He said killing the incentive would mostly affect small wells that jointly make a big difference in U.S. energy output, accounting for 20 percent of oil production.
But Carney said industry tax incentives are not needed.
“If you’re asking if subsidies that have been in effect for 100 years for the oil and gas industry, taxpayer subsidies given to an industry that is doing quite well, as everyone here who has filled up their tank recently can attest, whether those subsidies and special tax breaks should be continued, the answer is no,” Carney said Thursday.
The White House is going after a broader array of incentives than just the percentage depletion, as detailed here.
Yet Reagan, for his part, appeared to argue in the 1985 speech that some
deductions should remain in place.
“To continue our drive for energy independence, the current treatment of the costs of exploring and drilling for new oil will be maintained," he said in the 1985 speech.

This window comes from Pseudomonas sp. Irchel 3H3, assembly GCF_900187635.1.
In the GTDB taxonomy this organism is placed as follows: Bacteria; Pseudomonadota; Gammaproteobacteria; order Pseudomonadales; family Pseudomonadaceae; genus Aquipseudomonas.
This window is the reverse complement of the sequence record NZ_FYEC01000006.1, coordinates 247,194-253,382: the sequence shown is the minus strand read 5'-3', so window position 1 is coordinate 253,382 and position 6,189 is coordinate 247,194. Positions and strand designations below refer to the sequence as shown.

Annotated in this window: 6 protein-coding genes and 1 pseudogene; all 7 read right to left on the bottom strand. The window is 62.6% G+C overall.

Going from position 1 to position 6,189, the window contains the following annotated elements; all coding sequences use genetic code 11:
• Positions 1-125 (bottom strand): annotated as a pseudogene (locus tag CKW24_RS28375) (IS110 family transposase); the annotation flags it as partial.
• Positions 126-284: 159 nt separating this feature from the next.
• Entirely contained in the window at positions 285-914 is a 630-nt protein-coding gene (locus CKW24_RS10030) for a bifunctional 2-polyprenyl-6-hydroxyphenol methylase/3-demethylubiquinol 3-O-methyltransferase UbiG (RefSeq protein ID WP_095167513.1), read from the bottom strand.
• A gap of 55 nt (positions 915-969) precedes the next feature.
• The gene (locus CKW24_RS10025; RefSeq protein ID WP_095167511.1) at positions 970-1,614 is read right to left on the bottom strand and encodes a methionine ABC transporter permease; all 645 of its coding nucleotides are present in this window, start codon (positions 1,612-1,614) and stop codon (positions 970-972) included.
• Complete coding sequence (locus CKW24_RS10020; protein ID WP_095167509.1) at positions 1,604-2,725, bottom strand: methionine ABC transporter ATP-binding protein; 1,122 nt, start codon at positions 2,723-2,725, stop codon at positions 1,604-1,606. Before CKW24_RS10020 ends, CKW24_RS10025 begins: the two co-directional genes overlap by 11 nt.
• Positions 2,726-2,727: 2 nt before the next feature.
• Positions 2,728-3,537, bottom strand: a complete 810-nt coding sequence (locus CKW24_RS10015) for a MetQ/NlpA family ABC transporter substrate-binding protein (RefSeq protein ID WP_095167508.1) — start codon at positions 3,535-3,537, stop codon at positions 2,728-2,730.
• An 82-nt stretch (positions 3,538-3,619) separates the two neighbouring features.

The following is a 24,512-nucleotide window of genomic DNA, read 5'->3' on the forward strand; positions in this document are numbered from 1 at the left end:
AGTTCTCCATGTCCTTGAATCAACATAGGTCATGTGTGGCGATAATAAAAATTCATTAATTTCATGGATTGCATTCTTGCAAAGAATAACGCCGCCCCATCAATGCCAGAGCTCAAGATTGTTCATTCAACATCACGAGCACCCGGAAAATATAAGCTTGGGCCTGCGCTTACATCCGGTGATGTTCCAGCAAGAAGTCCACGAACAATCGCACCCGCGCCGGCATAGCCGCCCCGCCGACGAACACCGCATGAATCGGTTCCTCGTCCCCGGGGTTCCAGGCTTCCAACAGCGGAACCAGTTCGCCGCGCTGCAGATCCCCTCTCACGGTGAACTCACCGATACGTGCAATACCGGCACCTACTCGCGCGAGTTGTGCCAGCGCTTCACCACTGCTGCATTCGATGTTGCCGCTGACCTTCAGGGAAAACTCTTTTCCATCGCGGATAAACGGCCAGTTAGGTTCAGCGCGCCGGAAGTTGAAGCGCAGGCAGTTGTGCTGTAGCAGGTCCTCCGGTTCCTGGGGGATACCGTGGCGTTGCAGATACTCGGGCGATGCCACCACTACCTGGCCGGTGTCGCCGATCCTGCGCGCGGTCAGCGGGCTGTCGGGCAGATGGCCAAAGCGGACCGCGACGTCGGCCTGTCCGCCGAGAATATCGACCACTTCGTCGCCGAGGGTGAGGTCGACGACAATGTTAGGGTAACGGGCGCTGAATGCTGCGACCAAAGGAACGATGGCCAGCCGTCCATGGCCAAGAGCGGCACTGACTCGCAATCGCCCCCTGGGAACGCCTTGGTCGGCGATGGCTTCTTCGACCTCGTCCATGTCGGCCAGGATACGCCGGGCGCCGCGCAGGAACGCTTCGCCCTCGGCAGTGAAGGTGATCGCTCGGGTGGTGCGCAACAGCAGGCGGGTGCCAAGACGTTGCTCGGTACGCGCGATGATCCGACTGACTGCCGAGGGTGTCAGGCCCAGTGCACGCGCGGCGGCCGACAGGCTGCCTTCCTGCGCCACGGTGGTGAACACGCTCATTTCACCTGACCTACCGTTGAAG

Offshore wind bill floated in House, Senate
Bipartisan pairs of lawmakers in both the House and the Senate introduced legislation Thursday that would offer tax incentives for offshore wind energy projects.
The bills would offer investment tax credits for up to 3,000 megawatts' worth of offshore wind projects.
The Obama administration has begun offering lease sales for federal offshore wind projects. While there's interest in commercial offshore wind, no such projects have been built — largely because of financing issues, the bill's proponents contend.
"If we want to harness this untapped, domestic energy source, providing investment tax incentives for our country's first offshore wind projects is essential. Our bill would do just that," Sen. Tom CarperThomas (Tom) Richard CarperOvernight Energy & Environment — Lummis holds up Biden EPA picks GOP senator blocks Biden EPA nominees over coal plant decision Biden raises vehicle mileage standards, reversing Trump rollback MORE (D-Del.), who is co-sponsoring the Senate bill with Sen. Susan CollinsSusan Margaret Collins'All or nothing' won't bolster American democracy: Reform the filibuster and Electoral Count Act Voting rights, Trump's Big Lie, and Republicans' problem with minorities More than 30 million families to lose child tax credit checks starting this weekend MORE (R-Maine), said in a statement.
Reps. Bill Pascrell (D-N.J.) and Frank LoBiondo (R-N.J.) are spearheading the House version.